“When you look at possibilities, it makes all the sense in the world,” said Mathieu Schneider, NHLPA special assistant to the executive director. “It’s a new space, it’s a new product and there are a lot of things that are going to be new to us and to the alumni and to the NHL that we’re going to have to work through, but I’m very confident that we’ll be able to do it.”
The agreement for non-fungible tokens — digital souvenirs that can be bought and sold like real-life memorabilia — has been in the works for more than a year. The opportunity to strike a deal with all three parties to assure video clips and other material available from over 100 years of NHL history made it even sweeter for Sweet.
“It was phenomenal that they brought the PA and the alumni in into one consolidated, coordinated program,” Mizzone said. “That’s the way you do it for the fans.”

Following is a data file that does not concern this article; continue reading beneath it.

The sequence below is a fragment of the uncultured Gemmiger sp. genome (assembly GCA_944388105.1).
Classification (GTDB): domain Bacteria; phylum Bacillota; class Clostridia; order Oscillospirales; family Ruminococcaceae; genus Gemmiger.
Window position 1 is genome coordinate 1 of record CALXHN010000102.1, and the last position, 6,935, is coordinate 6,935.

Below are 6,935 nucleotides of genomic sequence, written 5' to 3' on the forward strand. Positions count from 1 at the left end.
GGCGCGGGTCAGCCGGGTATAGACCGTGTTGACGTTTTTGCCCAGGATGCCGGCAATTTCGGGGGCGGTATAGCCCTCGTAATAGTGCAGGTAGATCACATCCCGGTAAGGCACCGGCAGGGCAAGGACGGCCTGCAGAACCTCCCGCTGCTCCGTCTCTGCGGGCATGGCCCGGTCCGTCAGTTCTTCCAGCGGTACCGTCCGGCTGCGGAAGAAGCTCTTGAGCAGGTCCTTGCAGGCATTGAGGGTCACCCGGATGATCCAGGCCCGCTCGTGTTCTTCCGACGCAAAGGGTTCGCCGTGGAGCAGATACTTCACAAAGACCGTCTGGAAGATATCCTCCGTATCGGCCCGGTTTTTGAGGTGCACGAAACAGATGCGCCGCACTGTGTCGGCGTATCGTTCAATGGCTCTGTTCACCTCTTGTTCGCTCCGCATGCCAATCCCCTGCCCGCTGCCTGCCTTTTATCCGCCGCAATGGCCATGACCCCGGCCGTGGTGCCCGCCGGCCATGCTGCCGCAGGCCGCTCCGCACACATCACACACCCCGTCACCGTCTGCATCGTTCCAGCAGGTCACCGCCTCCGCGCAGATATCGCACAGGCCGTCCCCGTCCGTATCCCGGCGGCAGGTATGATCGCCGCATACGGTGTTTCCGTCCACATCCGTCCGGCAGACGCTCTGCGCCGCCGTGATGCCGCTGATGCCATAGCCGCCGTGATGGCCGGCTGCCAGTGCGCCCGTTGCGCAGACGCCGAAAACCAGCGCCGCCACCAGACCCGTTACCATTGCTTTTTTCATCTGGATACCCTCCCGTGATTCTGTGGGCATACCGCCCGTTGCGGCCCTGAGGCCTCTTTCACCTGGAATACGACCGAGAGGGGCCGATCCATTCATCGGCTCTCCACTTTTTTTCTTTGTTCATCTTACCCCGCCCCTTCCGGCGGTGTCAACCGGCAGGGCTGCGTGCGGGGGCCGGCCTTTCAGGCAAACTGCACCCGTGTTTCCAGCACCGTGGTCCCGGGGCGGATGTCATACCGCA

Lehanski said this is part of the league's efforts to drive fan engagement and that feedback pointed to this area. "Certainly, there was a lot of pressure and had been up until now for us to do something” amid other leagues capitalizing on the NFT craze, he said, adding the NHL wanted to make sure it crafted a plan that lasted.
NHL Alumni Association executive director Glenn Healy said, “This collaboration has been worth the wait.”
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